Many leaders I work with are experiencing leadership challenges that they would like to overcome. There is no doubt that coaching is a great way to develop creative solutions to problems and build a more effective mindset to tackle leadership challenges.
However, it’s not magic. Unfortunately, I can’t wave a magic wand and make all the problems go away, and nor can anybody else.
The truth is that many workplaces are full of politics, self-interest, bad behaviour and pressure. I don’t believe they need to be this way, and we can improve this, but this is what many leaders are dealing with on a day to day basis.
Sometimes, when a coaching client tells me what they are dealing with, in my head I’ll think “Wow, that’s terrible, how do you put up with that?!”
But that’s not necessarily helpful, or what they need to hear.
What Does It Mean to Be at Peace With Your Leadership Challenges?
Instead, many leaders who are struggling with their leadership challenges need simply to feel at peace with them.
When I say “at peace”, feel free to substitute this with at ease, content or satisfied.
This involves several parts. To feel at peace with a difficult situation, I believe you need to feel as if:
- You have done what you reasonably can to improve the situation
- You’re on the right track. The things you are doing are making progress; and
- You haven’t given up on yourself or your people.
It isn’t about creating a perfect world.
It’s about making progress, feeling like you’re doing your best and being able to give yourself credit for that.
Focus On the Inputs, More Than the Outcomes
If you ever watch interviews with athletes, they’ll often say things like:
“We’re just taking it one game at a time”
“This week we’re just focusing hard on our preparation”
“We’re just trusting the process”
These statements can be annoying, because you really want to hear someone shout “We’re the best team in the world and we’re gonna beat everyone!”
The reason athletes say these things is because they are trying to stay grounded. They are also trying to focus on what they can control, rather than on external factors.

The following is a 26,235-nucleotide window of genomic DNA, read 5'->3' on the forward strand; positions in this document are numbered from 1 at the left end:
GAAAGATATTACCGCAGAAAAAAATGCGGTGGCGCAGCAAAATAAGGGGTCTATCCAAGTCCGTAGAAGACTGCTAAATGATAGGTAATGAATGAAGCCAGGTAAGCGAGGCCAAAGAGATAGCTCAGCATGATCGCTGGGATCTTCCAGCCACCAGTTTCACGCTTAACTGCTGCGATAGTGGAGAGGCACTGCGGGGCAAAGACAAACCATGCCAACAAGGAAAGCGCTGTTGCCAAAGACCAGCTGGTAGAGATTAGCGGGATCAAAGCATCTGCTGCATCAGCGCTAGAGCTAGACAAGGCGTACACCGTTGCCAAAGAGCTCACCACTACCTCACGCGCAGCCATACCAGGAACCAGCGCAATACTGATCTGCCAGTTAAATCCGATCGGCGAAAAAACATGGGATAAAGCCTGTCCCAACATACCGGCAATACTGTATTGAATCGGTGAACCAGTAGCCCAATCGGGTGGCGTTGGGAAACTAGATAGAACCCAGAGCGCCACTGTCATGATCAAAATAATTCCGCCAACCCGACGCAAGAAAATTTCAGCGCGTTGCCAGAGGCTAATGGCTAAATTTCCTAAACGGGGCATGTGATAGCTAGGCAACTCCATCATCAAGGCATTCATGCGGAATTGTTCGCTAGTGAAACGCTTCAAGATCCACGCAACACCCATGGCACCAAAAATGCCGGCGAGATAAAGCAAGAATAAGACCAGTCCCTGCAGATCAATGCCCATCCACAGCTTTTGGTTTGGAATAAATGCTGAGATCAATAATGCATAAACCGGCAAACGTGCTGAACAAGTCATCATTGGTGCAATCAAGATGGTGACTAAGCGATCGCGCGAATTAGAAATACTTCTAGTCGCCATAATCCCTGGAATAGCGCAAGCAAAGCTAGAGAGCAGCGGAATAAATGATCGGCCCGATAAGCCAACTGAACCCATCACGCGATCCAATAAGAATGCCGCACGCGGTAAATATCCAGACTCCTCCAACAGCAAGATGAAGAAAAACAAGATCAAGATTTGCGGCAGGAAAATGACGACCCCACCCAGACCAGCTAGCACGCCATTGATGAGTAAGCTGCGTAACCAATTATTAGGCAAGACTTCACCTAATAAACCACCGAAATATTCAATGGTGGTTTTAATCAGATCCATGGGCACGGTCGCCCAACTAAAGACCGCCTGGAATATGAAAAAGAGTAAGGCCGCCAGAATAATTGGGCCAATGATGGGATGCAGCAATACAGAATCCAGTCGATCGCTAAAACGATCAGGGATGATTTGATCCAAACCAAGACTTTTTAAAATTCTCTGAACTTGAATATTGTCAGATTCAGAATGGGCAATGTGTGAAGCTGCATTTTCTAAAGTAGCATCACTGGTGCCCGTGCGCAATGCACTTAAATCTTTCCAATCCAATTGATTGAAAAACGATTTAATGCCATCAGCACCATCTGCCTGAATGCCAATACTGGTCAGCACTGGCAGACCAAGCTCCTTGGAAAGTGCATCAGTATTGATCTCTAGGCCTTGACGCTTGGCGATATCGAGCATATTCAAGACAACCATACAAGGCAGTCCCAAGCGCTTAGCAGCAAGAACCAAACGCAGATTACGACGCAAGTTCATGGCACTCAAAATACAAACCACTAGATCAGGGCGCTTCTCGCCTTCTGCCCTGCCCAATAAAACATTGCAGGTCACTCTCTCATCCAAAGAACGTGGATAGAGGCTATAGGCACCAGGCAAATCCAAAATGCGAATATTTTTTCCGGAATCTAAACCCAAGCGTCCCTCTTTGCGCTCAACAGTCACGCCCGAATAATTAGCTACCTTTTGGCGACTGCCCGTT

Learn More: How Letting Go Will Help You Take Control.
What’s Your Locus of Control?
Locus of control is a concept that represents how much you feel you can influence your situation.
Somebody with an internal locus of control believes they can make change and can influence the situations in their life.
A person with an external locus of control believes that things are happening to them, and are the result of external forces.
If you believe you have no power over your situation, you will begin to feel helpless and you’ll fail to take action.
On the other hand, if you feel like you can control everything, you’ll likely become frustrated as you fail to make change.
The trick is to find the right balance.
Leaders who blame external factors for their situation are at risk of giving up, and failing to take action.
Leaders who feel they can control everything are at risk of losing confidence when they find some things outside of their influence.
How to Be At Peace With Your Leadership Challenges
When faced with difficult leadership challenges, some leaders will say “I’m out of here!” and quit.
But this isn’t an option for everybody and if you want to make positive change, it’s good to be able to stick around.
So let’s look at how you can be at peace with your leadership challenges, instead of being flattened by them.
1. Be at Peace With Your Leadership Challenges, By Clearly Identifying What You Can Control
If I woke up every day and tried to control the weather, I’d often be disappointed.
If I arrived at work every day and tried to control my boss, the senior executives and my own team, I’d feel frustrated and ineffective because it’s not in my power to do so.
To feel at peace with your leadership situation, you need to be clear on what you can control, and what you can’t.
For this, we’ll use my old trusty friend, the Sphere of Control. I’ve written about this tool several times, but a recap is always helpful.
As you can see from the graphic, the sphere has three layers. The outside is the Sphere of Concern, which consists of things you might be interested in, but can’t control at all, like the weather.
Second comes the Sphere of Influence, which consist of factors you can influence, but can’t control directly. This might be your health, how your team behaves or the decisions your boss makes.